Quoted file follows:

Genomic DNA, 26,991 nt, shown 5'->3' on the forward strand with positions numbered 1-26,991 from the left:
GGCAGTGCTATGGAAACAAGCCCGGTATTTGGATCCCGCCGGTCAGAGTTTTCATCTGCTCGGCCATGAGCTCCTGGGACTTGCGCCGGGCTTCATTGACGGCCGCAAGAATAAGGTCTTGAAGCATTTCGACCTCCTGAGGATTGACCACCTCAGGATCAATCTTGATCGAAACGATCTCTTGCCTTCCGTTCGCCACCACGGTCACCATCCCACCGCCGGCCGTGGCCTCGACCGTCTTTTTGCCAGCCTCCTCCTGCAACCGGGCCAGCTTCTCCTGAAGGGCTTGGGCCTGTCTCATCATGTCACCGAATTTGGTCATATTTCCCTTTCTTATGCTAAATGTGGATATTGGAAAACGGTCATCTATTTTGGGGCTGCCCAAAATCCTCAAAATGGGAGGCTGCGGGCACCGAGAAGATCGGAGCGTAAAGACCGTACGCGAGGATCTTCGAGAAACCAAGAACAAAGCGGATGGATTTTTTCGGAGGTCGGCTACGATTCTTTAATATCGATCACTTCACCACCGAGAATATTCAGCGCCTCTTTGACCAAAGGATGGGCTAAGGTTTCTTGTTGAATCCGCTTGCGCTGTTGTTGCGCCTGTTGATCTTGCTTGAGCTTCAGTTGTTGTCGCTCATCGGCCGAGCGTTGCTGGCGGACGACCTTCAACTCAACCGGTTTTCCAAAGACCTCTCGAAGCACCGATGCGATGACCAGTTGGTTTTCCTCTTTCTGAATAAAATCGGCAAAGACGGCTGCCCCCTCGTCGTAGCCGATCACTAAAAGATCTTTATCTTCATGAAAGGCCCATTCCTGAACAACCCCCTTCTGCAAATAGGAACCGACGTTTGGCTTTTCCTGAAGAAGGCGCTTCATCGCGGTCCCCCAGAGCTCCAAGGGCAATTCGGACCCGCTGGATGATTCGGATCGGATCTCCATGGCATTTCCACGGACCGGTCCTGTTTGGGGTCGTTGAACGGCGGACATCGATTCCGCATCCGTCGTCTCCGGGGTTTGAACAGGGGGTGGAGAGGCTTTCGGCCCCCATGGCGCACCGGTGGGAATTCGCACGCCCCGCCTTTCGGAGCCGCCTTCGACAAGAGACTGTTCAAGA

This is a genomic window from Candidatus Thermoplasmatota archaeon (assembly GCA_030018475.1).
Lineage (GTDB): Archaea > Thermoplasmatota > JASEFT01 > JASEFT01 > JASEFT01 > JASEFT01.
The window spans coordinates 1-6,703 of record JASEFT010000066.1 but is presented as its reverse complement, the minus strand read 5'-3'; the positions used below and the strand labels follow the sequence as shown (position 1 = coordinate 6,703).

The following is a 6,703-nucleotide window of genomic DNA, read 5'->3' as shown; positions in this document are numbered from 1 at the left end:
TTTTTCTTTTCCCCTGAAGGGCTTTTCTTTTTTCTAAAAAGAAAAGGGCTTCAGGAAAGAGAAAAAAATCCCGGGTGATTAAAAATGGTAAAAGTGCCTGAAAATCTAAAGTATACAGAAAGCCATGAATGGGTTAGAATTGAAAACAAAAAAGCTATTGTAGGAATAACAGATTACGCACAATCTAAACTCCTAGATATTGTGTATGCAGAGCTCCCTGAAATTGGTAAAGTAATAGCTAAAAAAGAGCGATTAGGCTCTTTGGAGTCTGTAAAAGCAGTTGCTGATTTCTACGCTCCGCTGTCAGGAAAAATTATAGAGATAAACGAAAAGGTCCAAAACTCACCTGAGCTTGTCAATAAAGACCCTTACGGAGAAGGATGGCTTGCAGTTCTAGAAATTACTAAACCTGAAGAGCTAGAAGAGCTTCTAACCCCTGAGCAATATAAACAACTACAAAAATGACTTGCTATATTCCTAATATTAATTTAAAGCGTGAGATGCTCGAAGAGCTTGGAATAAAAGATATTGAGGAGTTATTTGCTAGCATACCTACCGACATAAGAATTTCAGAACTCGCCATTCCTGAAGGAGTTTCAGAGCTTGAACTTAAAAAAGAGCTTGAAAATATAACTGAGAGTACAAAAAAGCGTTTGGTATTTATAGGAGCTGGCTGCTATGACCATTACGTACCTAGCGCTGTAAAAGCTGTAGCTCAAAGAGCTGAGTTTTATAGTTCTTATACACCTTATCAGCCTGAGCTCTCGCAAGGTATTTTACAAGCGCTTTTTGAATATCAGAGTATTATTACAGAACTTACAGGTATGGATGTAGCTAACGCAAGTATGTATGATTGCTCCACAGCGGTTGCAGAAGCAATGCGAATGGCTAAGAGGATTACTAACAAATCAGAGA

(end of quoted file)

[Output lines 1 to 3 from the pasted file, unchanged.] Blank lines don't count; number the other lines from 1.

Genomic DNA, 26,991 nt, shown 5'->3' on the forward strand with positions numbered 1-26,991 from the left:
GGCAGTGCTATGGAAACAAGCCCGGTATTTGGATCCCGCCGGTCAGAGTTTTCATCTGCTCGGCCATGAGCTCCTGGGACTTGCGCCGGGCTTCATTGACGGCCGCAAGAATAAGGTCTTGAAGCATTTCGACCTCCTGAGGATTGACCACCTCAGGATCAATCTTGATCGAAACGATCTCTTGCCTTCCGTTCGCCACCACGGTCACCATCCCACCGCCGGCCGTGGCCTCGACCGTCTTTTTGCCAGCCTCCTCCTGCAACCGGGCCAGCTTCTCCTGAAGGGCTTGGGCCTGTCTCATCATGTCACCGAATTTGGTCATATTTCCCTTTCTTATGCTAAATGTGGATATTGGAAAACGGTCATCTATTTTGGGGCTGCCCAAAATCCTCAAAATGGGAGGCTGCGGGCACCGAGAAGATCGGAGCGTAAAGACCGTACGCGAGGATCTTCGAGAAACCAAGAACAAAGCGGATGGATTTTTTCGGAGGTCGGCTACGATTCTTTAATATCGATCACTTCACCACCGAGAATATTCAGCGCCTCTTTGACCAAAGGATGGGCTAAGGTTTCTTGTTGAATCCGCTTGCGCTGTTGTTGCGCCTGTTGATCTTGCTTGAGCTTCAGTTGTTGTCGCTCATCGGCCGAGCGTTGCTGGCGGACGACCTTCAACTCAACCGGTTTTCCAAAGACCTCTCGAAGCACCGATGCGATGACCAGTTGGTTTTCCTCTTTCTGAATAAAATCGGCAAAGACGGCTGCCCCCTCGTCGTAGCCGATCACTAAAAGATCTTTATCTTCATGAAAGGCCCATTCCTGAACAACCCCCTTCTGCAAATAGGAACCGACGTTTGGCTTTTCCTGAAGAAGGCGCTTCATCGCGGTCCCCCAGAGCTCCAAGGGCAATTCGGACCCGCTGGATGATTCGGATCGGATCTCCATGGCATTTCCACGGACCGGTCCTGTTTGGGGTCGTTGAACGGCGGACATCGATTCCGCATCCGTCGTCTCCGGGGTTTGAACAGGGGGTGGAGAGGCTTTCGGCCCCCATGGCGCACCGGTGGGAATTCGCACGCCCCGCCTTTCGGAGCCGCCTTCGACAAGAGACTGTTCAAGA

This is a genomic window from Candidatus Thermoplasmatota archaeon (assembly GCA_030018475.1).